The film then flips tone as firstly the original team is reformed, and then embark on a heist to steal the infinity stones throughout time which means the Russo brothers and scriptwriters Stephen McFeely & Christopher Markus can do a tour of past MCU films, specifically the first Avengers film and Thor: The Dark World. This section allows the three core Avengers some personal moments so Tony meets his father, Thor meets his mother, and Cap looks longingly at Peggy Carter. Meanwhile the Black Widow sacrifices herself to get the Soul Stone which means all the stones are returned to the current day so the Hulk can use the stones to change things back as the Hulk is the only one of them powerful enough to use the stones.

The Hulk does indeed bring back everyone but not without being badly hurt in the process, then Thanos from 2014 (there’s lots of time travel stuff here) comes from the past to the present to get the stones, while destroying Avengers Mansion, and the Avengers. A big fight breaks out with Thanos and the core Avengers of Thor, Iron Man and Captain America who nearly beat Thanos, but his armies are pouring down on the Earth and all is lost…until all of the characters lost in the last film, come back along with the Wakandan tribes, sorcerers, Asgardians, and pretty much every film Marvel Comics bit of intellectual property barring the TV shows in a huge fight which everyone expected and just about stays on the right side of being a tedious cut scene from a computer game.  The gauntlet is in the hands of Thanos and just as we expect all to be lost, Tony Stark has stolen the gems from under him and clicks his fingers to wipe out Thanos and his armies.Tony dies, everyone is sad and we have a funeral to end Tony Stark’s arc and to maybe set up the future of the MCU.

Thor goes off with the Guardians of the Galaxy, Hawkeye returns to his family, Hulk is still around, but it’s Captain America who has the best ending as returning the stones back in time he decides to stay with Peggy to have the life he thought he could never have and the film ends…

Endgame is a titanic film. To think that in 2008 the first Iron Man film we’d end up at this with a film which isn’t just on track to be the biggest of all time, but is an astonishing piece of modern culture that cuts across every social, class and cultural divide you can imagine. I find it hard to imagine where Marvel go from here, and yes, sequels to Captain Marvel, Guardians of the Galaxy, Black Panther and Doctor Strange will ease the way in the future, but it took 11 years and 22 films to get here  using mainly the lower tier A list, not to mention B and C list Marvel Comics characters to forge what they’ve done here.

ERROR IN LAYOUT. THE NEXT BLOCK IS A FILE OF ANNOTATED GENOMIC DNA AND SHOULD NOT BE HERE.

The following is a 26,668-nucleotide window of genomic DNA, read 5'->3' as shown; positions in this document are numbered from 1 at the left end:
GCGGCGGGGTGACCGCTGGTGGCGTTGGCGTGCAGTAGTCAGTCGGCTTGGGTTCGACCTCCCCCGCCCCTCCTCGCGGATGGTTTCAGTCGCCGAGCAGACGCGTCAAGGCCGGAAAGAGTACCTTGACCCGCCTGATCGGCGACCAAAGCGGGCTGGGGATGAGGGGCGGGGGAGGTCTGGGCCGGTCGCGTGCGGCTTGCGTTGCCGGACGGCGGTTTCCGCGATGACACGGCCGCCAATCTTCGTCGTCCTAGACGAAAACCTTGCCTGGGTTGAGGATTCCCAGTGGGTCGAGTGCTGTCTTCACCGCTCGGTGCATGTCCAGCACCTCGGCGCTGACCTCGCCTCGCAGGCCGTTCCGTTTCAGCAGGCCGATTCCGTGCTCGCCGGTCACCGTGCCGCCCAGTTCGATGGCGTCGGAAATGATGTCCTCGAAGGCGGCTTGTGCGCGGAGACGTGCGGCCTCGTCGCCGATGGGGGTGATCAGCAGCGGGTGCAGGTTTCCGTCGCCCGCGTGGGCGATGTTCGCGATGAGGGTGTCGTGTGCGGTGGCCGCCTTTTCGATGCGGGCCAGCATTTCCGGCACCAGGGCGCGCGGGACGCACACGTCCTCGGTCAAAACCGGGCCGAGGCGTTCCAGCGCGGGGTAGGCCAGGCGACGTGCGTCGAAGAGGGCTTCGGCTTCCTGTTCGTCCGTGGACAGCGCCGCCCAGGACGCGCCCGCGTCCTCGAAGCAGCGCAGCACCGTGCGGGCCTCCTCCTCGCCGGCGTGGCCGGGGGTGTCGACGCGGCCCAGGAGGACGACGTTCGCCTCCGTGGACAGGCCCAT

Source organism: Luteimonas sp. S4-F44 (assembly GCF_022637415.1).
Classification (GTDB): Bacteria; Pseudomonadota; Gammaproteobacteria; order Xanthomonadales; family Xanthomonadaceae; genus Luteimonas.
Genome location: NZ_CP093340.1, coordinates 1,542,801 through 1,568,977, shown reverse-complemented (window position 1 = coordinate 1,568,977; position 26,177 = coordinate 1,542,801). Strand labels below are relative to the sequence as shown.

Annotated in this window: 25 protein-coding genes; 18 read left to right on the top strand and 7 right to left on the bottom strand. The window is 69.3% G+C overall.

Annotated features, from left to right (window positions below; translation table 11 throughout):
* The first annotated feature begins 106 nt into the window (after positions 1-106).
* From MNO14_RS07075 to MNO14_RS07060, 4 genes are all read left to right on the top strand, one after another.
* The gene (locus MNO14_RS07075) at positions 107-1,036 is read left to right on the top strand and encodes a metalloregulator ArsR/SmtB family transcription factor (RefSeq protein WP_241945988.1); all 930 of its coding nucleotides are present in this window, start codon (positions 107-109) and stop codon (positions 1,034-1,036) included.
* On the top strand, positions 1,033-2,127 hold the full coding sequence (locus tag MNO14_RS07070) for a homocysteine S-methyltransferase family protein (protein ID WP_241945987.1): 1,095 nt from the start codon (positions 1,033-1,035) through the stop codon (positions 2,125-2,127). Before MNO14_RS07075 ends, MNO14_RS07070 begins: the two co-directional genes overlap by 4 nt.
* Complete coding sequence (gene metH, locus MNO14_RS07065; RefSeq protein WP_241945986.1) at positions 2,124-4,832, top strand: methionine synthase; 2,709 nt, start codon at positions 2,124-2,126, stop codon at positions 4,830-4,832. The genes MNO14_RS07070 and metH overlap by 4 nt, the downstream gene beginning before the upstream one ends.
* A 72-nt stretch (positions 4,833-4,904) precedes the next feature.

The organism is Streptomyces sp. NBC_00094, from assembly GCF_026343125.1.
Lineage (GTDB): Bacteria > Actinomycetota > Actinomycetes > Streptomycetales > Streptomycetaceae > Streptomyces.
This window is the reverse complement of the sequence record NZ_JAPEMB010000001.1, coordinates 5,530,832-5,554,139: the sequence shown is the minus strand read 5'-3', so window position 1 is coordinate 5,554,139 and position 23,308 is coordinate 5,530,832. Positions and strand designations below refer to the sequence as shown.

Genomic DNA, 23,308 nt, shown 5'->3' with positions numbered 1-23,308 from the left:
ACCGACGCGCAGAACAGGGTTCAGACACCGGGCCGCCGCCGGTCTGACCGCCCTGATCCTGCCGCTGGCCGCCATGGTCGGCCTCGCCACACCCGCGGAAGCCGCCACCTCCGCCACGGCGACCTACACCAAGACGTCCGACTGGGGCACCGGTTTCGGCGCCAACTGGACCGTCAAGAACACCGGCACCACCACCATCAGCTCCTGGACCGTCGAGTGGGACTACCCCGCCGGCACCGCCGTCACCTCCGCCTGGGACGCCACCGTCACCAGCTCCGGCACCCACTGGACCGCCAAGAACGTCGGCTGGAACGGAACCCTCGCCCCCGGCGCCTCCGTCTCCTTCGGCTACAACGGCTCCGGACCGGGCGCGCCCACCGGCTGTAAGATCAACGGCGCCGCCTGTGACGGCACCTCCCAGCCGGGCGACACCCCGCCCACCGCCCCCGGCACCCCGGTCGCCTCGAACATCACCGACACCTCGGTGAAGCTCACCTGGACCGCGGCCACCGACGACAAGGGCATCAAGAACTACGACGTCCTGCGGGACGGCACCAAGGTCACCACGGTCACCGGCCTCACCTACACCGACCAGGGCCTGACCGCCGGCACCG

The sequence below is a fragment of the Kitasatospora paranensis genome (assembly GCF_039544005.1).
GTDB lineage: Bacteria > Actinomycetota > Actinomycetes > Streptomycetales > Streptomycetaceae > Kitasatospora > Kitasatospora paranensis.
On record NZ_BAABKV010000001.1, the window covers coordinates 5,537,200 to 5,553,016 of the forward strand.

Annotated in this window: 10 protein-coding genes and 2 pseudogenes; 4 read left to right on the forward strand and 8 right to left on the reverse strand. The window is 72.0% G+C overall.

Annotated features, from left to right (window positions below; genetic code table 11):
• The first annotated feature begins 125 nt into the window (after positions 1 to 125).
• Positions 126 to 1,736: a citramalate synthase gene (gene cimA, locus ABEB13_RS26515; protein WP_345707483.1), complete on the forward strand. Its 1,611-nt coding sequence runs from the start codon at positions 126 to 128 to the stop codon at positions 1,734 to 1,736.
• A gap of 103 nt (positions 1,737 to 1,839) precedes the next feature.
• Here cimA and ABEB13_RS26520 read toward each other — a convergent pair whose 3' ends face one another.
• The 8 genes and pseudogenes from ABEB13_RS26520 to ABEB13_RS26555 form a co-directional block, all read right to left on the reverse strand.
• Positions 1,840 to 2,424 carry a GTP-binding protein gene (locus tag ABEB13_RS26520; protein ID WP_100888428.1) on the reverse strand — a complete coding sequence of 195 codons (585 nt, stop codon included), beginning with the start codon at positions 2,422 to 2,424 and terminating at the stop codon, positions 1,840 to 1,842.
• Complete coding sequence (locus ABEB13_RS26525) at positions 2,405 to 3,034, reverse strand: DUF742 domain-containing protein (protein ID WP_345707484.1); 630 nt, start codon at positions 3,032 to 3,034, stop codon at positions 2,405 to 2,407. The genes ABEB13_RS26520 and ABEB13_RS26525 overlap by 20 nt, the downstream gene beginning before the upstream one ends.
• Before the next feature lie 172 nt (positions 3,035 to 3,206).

Of course Disney/Marvel now own the Fantastic Four and X Men characters which if done right would give the boost to keep it going for years, if not decades to come. We’re talking of a sausage factory here. Getting back to this level of popular culture? I don’t know. Plans for the future are still vague though a few TV series are announced for the new Disney channel but you can’t just throw Galactus or the Kree/Skrull war (which is where I think they’ll go) in two or three years for the next Avengers film without building up as effective a set of villains like Loki or Thanos so someone like Doctor Doom seems essential.

For now though Endgame is a triumph. It gives the audience what it wants, as well as what it didn’t know it wanted. It manages to hold together everything, and even for the first hour managed to challenge expectations massively but mainly it happens to massively entertain, even seriously provide some moving scenes for the 3 hour running time. To tie together 22 films to a coherent ending, not to mention acting as a new start for the next decade of Marvel is a task. My only real complaint is that I wish this massive piece of pop culture resulted in more people reading comics let alone actually knowing the names of the men and women who created these characters who make billions for Disney.

So, if you’re a fan of the films and/or comics go and see Endgame. If this is the peak for Marvel then it is a bloody good peak to hit.